After much discussion with the cast and creative team this week we decided to bring our story forward from 2015 into the present day. From these discussions specific ideas for adjustments to the script were born and presented to Lustgarten, who has generously updated the original text. In 2017 the migration crisis is far from behind us and the switch to Universal Credit continues to threaten the financial security of those relying on the government benefit system; thus, the original themes in the play feel more pressing and urgent than ever. Due to the nature of this play and Anders’ powerful and challenging perspective, it is important to us that our production retains the sense of urgency of the political issues raised in the 2015 production. This we hope to achieve by incorporating contemporary politics for a modern audience, in the spirit of the original text; by challenging the status-quo and shining a light on the experiences of many suffering as a result of socio-political injustices of today.

Week two has also concentrated on combining the space; introducing both Denise and Stefano’s respective worlds and working with Louise Mai and Andy in the space, together. Director Jack Nurse and the cast have experimented with building the sense of connection between Denise and Stefano and their seemingly distinct experiences within the narrative. Specifically, how and when their individual narratives and performances intersect and how to fluidly and imaginatively transition between their stories. The synthesis of Louise Mai and Andy’s rehearsals, the worlds of Denise and Stefano and the integration of music into the narrative has added a vibrant, inventive and dynamic energy to the piece and generated an invigorating momentum as we press on and into week three. 

Lampedusa runs at the Citizens Theatre from 8 Nov - 18 Nov. Tickets from £12.50.
Call 0141 429 0022 or visit to book.  

Monday, 23 October 2017

Lampedusa in Rehearsals - Week One

Migrants on Lampedusa
Lampedusa Assistant Director Tess Monro offers an account of what's been taking place during the first week of rehearsals, and how Director Jack Nurse has been working with the cast and crew to draw out the core issues in the play.

The first week of rehearsals on the much anticipated Scottish premiere of Anders Lustgarten’s bold, incisive and moving masterpiece, Lampedusa, was a reflection of the urgent and assertive attitude of the play itself.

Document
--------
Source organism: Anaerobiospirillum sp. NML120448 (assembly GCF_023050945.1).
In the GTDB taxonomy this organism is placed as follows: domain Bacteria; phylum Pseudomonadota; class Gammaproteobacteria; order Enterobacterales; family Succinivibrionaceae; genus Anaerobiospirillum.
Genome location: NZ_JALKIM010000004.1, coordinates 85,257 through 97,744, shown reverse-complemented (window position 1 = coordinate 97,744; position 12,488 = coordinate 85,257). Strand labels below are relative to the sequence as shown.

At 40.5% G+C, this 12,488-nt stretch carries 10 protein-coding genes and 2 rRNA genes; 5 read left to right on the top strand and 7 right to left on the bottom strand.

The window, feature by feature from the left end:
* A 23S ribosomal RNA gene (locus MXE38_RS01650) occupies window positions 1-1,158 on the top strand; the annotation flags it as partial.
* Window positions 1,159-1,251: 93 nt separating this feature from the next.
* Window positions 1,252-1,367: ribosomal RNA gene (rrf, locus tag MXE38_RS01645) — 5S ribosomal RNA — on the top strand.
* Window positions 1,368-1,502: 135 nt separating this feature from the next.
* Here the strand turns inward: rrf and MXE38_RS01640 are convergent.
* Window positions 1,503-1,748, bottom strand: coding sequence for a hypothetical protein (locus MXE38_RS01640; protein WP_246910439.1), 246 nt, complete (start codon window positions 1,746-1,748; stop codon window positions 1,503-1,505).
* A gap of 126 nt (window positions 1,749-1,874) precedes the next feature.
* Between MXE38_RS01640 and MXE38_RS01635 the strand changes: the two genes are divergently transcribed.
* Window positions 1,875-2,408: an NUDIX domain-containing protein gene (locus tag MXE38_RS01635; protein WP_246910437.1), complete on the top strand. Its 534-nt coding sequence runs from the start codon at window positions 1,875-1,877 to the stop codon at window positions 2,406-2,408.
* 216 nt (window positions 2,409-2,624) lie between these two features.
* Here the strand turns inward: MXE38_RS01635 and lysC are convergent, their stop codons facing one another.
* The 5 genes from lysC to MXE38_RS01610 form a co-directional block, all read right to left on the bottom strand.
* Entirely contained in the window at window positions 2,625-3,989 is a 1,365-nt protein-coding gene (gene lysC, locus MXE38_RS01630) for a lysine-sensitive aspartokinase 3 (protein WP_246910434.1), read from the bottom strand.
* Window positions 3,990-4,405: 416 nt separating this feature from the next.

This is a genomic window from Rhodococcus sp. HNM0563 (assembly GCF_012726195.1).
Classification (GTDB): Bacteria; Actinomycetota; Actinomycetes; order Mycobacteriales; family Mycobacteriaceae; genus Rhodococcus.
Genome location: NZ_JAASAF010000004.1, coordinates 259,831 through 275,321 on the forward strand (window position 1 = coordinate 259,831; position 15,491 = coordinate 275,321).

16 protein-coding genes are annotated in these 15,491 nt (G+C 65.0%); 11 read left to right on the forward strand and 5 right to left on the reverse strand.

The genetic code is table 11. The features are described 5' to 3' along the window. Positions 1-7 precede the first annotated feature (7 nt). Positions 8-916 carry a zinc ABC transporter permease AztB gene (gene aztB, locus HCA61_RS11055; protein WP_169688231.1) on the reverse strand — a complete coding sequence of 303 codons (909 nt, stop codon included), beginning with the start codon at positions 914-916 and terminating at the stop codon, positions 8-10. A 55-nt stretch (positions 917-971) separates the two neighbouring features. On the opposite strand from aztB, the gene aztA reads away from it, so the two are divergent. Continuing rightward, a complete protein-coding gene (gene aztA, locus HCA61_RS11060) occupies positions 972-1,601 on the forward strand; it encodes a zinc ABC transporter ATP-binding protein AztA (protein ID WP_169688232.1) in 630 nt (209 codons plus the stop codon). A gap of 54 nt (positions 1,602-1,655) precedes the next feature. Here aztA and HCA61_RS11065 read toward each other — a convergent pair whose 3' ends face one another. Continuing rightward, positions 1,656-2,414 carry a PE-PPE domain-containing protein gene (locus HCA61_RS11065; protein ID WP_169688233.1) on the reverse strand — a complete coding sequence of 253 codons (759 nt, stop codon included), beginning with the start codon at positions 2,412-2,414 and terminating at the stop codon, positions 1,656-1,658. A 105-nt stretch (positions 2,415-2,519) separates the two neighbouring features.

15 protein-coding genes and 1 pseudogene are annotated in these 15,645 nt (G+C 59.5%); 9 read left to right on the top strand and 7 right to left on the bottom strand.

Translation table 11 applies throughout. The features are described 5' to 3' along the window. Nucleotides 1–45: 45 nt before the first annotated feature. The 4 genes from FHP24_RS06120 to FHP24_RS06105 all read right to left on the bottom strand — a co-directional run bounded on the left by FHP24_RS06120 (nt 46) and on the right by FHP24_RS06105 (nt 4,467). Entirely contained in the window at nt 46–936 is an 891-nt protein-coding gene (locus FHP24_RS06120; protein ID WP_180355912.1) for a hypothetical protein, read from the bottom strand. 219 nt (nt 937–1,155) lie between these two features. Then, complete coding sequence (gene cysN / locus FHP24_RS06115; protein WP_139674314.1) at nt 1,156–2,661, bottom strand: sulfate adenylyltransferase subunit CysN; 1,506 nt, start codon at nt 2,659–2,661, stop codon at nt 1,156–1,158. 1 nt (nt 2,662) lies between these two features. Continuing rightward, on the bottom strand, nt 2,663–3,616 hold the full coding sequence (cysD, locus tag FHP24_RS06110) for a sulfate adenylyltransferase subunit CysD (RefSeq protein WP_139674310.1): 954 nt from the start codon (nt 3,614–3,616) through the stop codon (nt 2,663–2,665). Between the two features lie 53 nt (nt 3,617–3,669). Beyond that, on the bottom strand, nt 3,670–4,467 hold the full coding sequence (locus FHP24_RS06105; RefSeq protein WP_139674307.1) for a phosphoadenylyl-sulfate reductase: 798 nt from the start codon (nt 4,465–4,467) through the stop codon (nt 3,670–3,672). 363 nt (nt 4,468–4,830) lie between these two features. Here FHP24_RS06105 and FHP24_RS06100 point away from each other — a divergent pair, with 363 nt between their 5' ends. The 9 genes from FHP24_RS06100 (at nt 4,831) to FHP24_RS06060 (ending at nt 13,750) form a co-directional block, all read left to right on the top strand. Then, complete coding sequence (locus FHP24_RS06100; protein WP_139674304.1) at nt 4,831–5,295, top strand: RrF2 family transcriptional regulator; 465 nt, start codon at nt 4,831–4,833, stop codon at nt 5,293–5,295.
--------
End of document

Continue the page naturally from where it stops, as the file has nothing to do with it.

Lampedusa tackles European mass migration from a global perspective and its impact on British domestic politics. But, more importantly, as Anders and director Jack Nurse were keen to stress on day one of rehearsals, this is a play about the personal experiences behind the politics. It is the story of two strangers finding hope and connection where they least expect it.

 The first two days of rehearsals were spent with Anders Lustgarten. Under his guidance we descended into the deep tissue of the play with table work and group discussion. This process illuminated the enduring vitality of the politics in the play and, crucially, the necessity to maintain the sense of political urgency encapsulated in the original production (Soho Theatre, London 2015). Consequently, Anders proposed to update the original text; to encompass the current political climate in Europe and post-Brexit Britain. Citizens Theatre’s Lampedusa will therefore be an entirely new, cutting-edge and unique production.

 Next order of business was get the play up and on it’s feet. Director Jack Nurse’s process is curated to mirror his overall vision for the production. The play introduces two independent and diverging experiences of mass migration from a global and domestic perspective. As the play progresses parallels between the characters begin to emerge and unite their experiences.

The first week of rehearsals was centered on working with Louise Mai Newberry and Andy Clark individually to get better a sense of the shape and arc of each character within the text. Week by week as we continue to work through the play we will begin to integrate these rehearsals and, furthermore, the physical and emotional journeys of Denise and Stefano.

With the mid-week arrival of composer Stuart Ramage came the infusion of live music into the rehearsal process. In this production the lyrical quality of Lustgarten’s writing and the centrality of Toumani and Sidiki Diabaté’s song Lampedusa will be supported and enhanced by live acoustic guitar. Stu’s presence in the rehearsal room throughout the three-week process will enable the development of a musical score in tandem with the exploration of the text.

Week one has also been about acclimatizing to the intimate performance space of the Circle Studio and confronting the challenges of balancing the contrasting worlds of Denise and Stefano while they inhabit same physical environment. At this stage in the process possibilities are infinite and continual investigation, trying new and diverse ways to respond to the text and use of space, is essential and encouraged.

Week one is not about nailing ideas to the ground but rather discovery, imagination, playing and interrogating ideas; skills that Lousie Mai and Andy demonstrate with verve and dexterity. Working at an impressive and efficient pace we are off to a flying start.